7.) How long did it take you to complete this novel from concept to published?

The novel took me just over a year to fully outline and write.  The concept itself took longer to develop in my mind.

8.) When you sit down to write, how does that process go? Do you outline or just let it evolve?

A combination of both.  I allow the story to evolve in my mind, and occasionally take notes.  When I sit down to write the story I actually use a paragraph type outline.  The outline becomes more complex as the story fully develops.

9.) Are there any aspects of writing you struggle with?

The only aspects of writing that I struggle with are finding the time to do it as much as I’d like to do it, and promotion which always seems to change every time I turn around.

10.) Are there any aspects that you simply glide through?

Absolutely.  Emotionally charged scenes come very easily to me, no matter what the emotion might be.  The result tends to be very true to life character interactions.

11.) What sets your book apart from others in the same genre?

Perhaps nothing.  It all depends on the perspective of the reader.  It takes place in an area most people probably have not heard of, characters are unique but are similar to any individuals we might know personally.  And may even be a story some people have heard of before.  Even so, it is a great story and has had many positive reactions.

12.) What is the location of your story setting and why did you choose that place/time?

The story begins with the main character at age 14 in 1997, and progresses through 2011.  The chronological point actually follows the birth and childhood of our main character’s child.  The child in the story is complete focal point, and both the reason our main character has such a difficult time maturing, and the reason she is actually saved in the end from her own demons.  If she is the heroine, he is the hero.

13.) Your main characters, tell me about them. What is their back story? How did they find themselves where they are now? 

Since I’ve discussed my characters pretty deeply already, let me just say I can only assume they are enjoying life together for perhaps the first time ever.  Why this is true is the reason you need to read the book.  <smiles>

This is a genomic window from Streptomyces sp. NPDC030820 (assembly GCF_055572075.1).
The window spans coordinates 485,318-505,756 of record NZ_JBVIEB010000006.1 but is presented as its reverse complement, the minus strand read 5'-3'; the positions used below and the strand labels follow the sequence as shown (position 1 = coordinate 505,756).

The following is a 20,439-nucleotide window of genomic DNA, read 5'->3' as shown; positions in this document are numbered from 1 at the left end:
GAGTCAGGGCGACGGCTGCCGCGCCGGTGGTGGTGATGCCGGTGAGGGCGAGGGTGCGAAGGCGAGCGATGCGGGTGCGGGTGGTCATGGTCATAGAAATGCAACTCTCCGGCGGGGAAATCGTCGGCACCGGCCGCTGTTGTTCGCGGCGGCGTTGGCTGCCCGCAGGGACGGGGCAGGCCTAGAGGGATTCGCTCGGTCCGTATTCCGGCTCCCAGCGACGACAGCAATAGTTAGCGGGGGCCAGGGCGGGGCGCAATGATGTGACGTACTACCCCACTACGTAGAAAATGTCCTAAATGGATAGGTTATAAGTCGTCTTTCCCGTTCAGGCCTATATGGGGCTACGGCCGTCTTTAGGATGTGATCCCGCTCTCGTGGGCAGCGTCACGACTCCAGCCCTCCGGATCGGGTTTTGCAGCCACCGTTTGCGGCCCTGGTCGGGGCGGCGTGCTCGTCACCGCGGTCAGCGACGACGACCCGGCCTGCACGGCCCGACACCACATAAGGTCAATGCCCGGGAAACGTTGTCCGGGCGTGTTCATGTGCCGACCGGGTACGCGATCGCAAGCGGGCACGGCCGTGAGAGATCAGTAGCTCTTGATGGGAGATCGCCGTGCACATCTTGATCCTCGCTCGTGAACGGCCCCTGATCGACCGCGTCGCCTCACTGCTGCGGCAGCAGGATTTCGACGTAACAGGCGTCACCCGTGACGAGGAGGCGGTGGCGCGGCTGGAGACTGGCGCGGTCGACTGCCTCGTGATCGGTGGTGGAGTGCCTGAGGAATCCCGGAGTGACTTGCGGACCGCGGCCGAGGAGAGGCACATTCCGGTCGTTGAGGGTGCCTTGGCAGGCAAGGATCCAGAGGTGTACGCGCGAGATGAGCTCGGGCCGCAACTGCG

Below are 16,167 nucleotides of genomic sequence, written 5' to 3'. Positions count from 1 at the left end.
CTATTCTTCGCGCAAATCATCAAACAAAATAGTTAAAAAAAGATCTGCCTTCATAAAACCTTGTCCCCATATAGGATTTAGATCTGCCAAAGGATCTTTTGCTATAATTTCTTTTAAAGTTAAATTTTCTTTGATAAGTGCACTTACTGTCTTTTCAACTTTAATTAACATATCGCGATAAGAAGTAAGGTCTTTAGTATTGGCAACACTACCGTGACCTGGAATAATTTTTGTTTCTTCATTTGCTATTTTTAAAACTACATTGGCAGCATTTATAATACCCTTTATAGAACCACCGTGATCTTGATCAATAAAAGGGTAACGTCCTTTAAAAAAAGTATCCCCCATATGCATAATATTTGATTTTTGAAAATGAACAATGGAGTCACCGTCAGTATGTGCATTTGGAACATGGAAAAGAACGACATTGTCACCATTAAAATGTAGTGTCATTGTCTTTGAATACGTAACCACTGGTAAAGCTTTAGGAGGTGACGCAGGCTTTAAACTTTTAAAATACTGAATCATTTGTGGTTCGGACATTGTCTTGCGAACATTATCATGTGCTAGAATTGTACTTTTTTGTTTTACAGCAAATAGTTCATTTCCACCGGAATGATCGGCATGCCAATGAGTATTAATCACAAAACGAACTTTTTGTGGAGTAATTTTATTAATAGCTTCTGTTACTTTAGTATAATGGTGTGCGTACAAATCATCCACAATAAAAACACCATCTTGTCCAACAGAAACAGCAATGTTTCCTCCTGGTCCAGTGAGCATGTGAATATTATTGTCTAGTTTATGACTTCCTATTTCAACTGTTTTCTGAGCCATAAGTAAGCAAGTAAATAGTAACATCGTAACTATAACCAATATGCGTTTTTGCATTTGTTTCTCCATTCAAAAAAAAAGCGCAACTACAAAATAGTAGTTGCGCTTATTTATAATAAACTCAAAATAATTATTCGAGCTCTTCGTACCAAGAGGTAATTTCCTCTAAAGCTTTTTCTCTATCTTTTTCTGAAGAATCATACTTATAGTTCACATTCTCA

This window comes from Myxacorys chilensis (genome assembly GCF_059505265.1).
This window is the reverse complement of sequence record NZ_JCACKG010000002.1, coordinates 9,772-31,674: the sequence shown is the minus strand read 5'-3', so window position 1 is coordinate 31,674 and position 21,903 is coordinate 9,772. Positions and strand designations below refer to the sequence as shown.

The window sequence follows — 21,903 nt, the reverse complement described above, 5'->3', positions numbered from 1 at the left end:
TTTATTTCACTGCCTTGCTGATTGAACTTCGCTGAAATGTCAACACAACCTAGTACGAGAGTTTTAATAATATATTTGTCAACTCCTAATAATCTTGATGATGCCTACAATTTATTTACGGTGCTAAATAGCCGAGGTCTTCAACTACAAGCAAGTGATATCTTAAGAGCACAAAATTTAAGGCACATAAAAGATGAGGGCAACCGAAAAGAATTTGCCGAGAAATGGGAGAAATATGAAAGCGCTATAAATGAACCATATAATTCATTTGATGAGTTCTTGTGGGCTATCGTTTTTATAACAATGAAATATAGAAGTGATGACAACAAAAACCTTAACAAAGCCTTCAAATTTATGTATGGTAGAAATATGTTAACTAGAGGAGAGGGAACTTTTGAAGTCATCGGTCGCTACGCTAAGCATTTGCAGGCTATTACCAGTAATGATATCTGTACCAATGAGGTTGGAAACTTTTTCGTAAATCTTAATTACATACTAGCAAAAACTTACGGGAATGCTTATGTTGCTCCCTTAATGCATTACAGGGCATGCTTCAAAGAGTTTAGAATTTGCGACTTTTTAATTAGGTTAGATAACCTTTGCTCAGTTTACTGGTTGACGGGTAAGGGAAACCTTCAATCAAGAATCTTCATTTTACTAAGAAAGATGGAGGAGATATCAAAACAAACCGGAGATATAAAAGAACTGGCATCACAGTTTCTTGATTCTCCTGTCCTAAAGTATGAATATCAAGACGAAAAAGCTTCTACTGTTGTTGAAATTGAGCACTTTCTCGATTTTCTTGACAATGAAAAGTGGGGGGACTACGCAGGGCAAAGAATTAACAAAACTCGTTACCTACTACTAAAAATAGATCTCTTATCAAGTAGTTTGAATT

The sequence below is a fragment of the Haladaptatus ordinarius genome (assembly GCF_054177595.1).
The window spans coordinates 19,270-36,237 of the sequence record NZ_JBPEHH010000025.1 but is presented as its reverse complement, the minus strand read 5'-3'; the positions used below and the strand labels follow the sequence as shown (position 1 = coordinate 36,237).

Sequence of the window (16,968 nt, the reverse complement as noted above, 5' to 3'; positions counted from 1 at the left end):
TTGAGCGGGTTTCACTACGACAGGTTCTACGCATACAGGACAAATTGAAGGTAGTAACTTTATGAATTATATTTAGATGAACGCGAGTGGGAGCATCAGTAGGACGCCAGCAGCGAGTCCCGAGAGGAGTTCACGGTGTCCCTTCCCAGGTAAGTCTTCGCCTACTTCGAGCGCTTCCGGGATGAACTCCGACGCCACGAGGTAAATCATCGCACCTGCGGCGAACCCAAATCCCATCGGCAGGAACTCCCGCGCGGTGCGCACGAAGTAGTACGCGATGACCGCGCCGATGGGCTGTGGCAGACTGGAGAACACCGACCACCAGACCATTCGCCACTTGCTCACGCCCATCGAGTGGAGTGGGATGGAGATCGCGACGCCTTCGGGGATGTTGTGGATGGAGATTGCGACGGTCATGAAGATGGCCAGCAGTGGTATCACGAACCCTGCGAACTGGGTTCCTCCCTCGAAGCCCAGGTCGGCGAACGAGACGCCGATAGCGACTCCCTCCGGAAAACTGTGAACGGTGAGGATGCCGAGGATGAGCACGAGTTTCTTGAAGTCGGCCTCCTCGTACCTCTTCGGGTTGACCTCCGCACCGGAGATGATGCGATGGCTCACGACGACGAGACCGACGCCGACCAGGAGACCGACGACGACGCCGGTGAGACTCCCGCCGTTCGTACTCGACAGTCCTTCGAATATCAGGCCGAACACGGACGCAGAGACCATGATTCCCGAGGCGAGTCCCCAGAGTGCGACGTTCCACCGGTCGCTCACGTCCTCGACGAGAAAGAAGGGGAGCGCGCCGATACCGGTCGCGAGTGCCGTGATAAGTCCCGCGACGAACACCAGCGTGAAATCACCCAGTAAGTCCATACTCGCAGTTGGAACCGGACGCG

14.) I’d like to know more about your book. Tell me all about it.

I’ll tell you this much it is filled with suspense, action, psychological drama, and is a thriller in its own right.  It touches upon deep horrors, yet is graced with tender moments.  It is a coming of age story, and yet beckons the reader to want to know less about the past and more about what’s coming.

15.) What do you want readers to take from your writings?

Enjoyment, a belief that anything is possible, and a reason to feel good.

16.) Are more books to follow or is this a stand alone?

This particular novel as a standalone there will be no sequel.  A reader of this novel can easily develop a sequel in their own minds, should they wish to do so.

17.) Where can readers find you?

I can be found day or night on my website  Anyone into article marketing can join my free directory at

18.) What are 3 random things about yourself that readers might like to know.

I love to rock climb.  I am an avid collector of foreign coins.  I have a fine son named Jordan who is a growing star in the world of automotive blogging.  I have a great wife, Katrina, who is an elementary school teacher and quite a talented seamstress.

19.) What do you do in your down time? For fun.

I watch movies, listen to music, and cook.

20.) How about letting me have a sneak peak at chapter one?

Toys In The Attic – Chapter 1


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Indie Authors 20 Questions: C.M. Barrett

Okie dokie folks. This will be my last 20 questions post until after NaNoWriMo. Yup. I’m gonna try my hand at putting down a first draft in 30 days! Wish me luck!

Well, onto my spotlighted guest for today. C.M. Barrett is a self proclaimed slave. Yes. A slave to the feline race. *sigh* aren’t most of us? 😉 She has two books available in her Dragons Guide and both look to be amazing reads! So let’s get to the fun part! Getting to know her better!

1.) Tell me a little bit about yourself.

I live in upstate New York, near Woodstock, in the woods. My immediate environment provides me with writing material every day. Since many animals are characters in my fantasy books, I spend time (under no circumstances to be confused with goofing off to avoid writing:)) watching the turkeys and deer and other animals.

The natural world is a great teacher, and when I realized how years of living in Manhattan had dulled my senses, I discovered one of my major writing themes.

2.) How long have you been writing?

Forever. I got steered early on into journalism, beginning with high school papers, on to alternative journals, and nine-to-fiving it with technical writing as a supplement to book design.

I left the nine-to-five world and opened a crystal/metaphysical store in Greenwich Village. This got me into teaching and writing on spiritual/personal growth subjects. When I moved my business onto the Internet, I began developing courses that could be delivered by email and putting out monthly email newsletters.

I’ve continued with that writing and probably always will—I have a book about holistic treatment for cats and dogs, entitled Animals Have Feelings, Too— but the country life stirred up the desire to write fiction.

3.) Do you have a preferred genre that you read? Is it the same as what you write?